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tion ; and not upon the stiff artificial manner, which is acquir. ed from reading books according to the common punctuation. It will by no means be sufficient to attend to the points used in printing, for these are far from marking all the pauses which ought to be made in reading. A mechanical attention to these resting places, has perhaps been one cause of monoto. ny, by leading the reader to a similar tone at every stop, and a uniform cadence at every period. The primary use of poinis, is, to assist the reader in discerning the grammatical construction ; and it is only a secondary object, that they regu. late bis pronunciation. On this head, the following direction may be of use : “ Though, in reading, great attention should be paid to the stops, yet a greater should be given to the sense ; and their correspondent times occasionally lengthened beyond what is usual in com:non speech.

To render pauses pleasing and expressive, they must not on. Jy be made in the right place, but also accompanied with a proper tone of voice, by which the nature of these pauses is inti. mated ; much more than by the length of them, which can sel. dom be exactly measured. Sometimes it is only a slight and simple suspension of voice that is proper ; sometimes a degree of cadence in the voice is required ; and sometimes that peculiar tone and cadence which denote the sentence to be finished. In all these cases, we are lo regulate ourselves by attending to the manner in which Nature teaches us to speak, when engaged in a real and earnest discourse with oth.

The following sentence exemplifies the suspending and the closing pauses : “ Hope, the balm of life, soothis us under every missortune." The first and second pauses are accompanied by an inflection of voice that gives the hearer an expectation of something further to complete the sense ; the in. flection attending the third pause, signifies that the sense is completed.

The preceding example is an illustration of the suspending pause, in its simple state ; the following instance exhibits that pause with a degree of cadence in the voice : “ If content cannot remove the disquiet'ides of mankind, it will at least al. leviate them."

The susperding pause is often, in the same sentence, attend. ed with both the rising and the falling inflection of voice ; as will be seen in this example ; " Moderate exercise, and habitual temperance, strengthen the constitution."

As the suspending pause may be thus attended with both the rising and the falling infection, it is the same with regard to the ciosing pause ; it admits of both. The falling inflec. tion generally accompanies it ; but it is not unfrequently con

* The rising inflection is denoted by the acute ; the falling, by the grave accent.


nected with the rising inflection. Interrogative sentences, fo: instance, are often ter.ninated in this manner : as, “Am I ungraietul !” “ Is he in earnest ?'

But where a sentence is begun by an interrogative pronoun or adverb, it is commonly terminated by the talling inflection : as “ What has he gained by his folly ?”. "Who will assist him ?” “ Where is the nuessenger ?” • When did he arrive ?"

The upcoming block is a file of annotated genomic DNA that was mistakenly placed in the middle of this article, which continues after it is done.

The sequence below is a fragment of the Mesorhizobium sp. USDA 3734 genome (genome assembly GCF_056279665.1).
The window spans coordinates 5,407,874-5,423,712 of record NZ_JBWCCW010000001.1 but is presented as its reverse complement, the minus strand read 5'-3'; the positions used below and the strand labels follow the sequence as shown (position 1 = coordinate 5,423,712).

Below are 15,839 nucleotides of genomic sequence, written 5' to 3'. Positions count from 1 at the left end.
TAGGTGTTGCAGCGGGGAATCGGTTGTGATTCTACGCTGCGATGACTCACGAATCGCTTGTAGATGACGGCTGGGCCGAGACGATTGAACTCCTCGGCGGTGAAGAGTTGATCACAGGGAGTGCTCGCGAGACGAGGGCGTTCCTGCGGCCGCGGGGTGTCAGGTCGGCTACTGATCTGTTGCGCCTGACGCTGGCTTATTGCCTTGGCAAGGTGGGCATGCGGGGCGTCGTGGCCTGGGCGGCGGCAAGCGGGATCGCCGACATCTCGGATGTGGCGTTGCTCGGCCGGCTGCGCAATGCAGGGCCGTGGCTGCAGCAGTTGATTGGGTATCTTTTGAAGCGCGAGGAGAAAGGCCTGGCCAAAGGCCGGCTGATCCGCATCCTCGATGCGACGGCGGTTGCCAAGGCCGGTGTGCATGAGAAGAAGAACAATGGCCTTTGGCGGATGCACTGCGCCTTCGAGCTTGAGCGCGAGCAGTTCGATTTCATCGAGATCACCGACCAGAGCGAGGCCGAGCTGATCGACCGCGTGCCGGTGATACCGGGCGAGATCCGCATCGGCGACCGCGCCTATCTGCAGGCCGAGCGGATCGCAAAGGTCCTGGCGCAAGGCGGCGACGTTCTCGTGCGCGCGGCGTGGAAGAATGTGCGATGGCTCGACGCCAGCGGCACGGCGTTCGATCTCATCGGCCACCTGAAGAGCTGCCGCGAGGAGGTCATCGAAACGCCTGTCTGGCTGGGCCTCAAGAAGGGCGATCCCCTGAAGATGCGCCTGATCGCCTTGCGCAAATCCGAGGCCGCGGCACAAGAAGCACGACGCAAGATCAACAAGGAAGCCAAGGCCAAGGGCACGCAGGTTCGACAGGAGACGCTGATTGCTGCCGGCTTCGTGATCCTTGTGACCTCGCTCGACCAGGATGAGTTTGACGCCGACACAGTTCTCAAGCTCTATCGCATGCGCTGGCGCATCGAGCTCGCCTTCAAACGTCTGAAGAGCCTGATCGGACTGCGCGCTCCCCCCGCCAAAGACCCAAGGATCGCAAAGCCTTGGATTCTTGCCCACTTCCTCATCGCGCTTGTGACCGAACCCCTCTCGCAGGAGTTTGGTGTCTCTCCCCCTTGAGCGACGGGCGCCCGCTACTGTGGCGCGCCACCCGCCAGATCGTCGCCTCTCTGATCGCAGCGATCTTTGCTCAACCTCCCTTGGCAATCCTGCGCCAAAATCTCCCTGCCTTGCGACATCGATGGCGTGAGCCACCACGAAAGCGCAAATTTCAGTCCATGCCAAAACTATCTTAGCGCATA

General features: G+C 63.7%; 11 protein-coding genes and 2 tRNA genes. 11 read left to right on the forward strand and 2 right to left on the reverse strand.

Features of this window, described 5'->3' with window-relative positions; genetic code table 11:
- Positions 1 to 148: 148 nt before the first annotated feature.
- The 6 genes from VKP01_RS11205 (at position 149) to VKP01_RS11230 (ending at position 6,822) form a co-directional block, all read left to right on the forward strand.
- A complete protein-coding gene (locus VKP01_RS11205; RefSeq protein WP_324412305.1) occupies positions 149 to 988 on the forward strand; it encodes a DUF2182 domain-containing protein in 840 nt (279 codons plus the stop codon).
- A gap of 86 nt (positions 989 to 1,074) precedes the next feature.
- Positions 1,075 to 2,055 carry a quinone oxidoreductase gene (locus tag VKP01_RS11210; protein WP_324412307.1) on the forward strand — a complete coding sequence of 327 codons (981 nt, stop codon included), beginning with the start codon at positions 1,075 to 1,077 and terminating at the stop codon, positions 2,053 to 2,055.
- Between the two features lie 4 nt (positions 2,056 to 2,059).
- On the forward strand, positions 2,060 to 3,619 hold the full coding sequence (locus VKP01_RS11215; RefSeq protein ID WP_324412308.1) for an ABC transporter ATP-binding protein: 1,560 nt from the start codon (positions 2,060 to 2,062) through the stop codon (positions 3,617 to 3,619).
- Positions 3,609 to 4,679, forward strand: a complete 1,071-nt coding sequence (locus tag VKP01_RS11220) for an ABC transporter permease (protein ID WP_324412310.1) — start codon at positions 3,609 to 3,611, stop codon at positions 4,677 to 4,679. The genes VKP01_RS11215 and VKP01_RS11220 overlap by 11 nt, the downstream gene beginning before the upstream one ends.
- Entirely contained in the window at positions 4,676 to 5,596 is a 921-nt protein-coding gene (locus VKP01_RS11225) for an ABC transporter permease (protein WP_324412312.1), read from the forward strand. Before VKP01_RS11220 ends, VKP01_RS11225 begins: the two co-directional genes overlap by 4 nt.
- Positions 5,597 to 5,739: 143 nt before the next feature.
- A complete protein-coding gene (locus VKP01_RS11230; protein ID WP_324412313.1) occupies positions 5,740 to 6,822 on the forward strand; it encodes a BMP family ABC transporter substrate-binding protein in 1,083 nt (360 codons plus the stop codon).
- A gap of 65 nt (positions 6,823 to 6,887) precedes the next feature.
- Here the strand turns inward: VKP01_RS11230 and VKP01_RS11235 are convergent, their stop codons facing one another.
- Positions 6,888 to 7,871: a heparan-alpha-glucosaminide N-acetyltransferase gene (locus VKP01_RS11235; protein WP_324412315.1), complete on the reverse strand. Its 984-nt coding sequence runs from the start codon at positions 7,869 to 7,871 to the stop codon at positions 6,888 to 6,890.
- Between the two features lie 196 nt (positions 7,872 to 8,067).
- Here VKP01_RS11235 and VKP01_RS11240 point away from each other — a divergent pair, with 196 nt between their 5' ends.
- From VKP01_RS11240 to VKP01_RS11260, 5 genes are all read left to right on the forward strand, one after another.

When two questions are united in one sentence, and con. nected by the conjunction or, the first takes the rising, the second the falling inflection : as “ Does his conduct support discipline, or destroy it !"

The rising ard falling inflections must not be confounded with emphasis. Though they may often coincide, they are, in their nature, perfectly distinct. Emphasis sometimes controls those infectious.

The regular application of the rising and falling in flections, confers so much beauty on expression, and is so necessary to be studied by the young reader, that we shall insert a few more examples to induce him to pay greater attention to the subject. In these instances, all the inflections are not marked. Such only are distinguished as are most striking, and will best serve to show the reader their utility and importance.

" Manufactures, trade, and agriculture, naturally employ more than nineteen parts in twenty, of the human species."

" He who resigns the world has no temptation to envy, hatred, malice, anger ; but is in constarit possession of a serene mind : he who follows the pleasures of it, which are in their very nature disappointing, is in constant search of care, solici. lude, remorse, and confusion."

To advise the ignorant, relieve the needy, comfort the af. flicted, are duties that fall in our way almost every day of our lives.''

" Those evil spirits, who, by long custom, have contracted in the body habits of lust, and sensuality; malice, and revenge : an aversion to every thing that is good, just, and landable, are naturally seasoned and prepared for pain and mistøy."

“I am persuaded, that neither death, nor life ; nor angels, nor principalities, nor powers ; nor things present, nor things to come ; nor height, nor depth ; nor any other creature, shall be able to separate us from the love of God."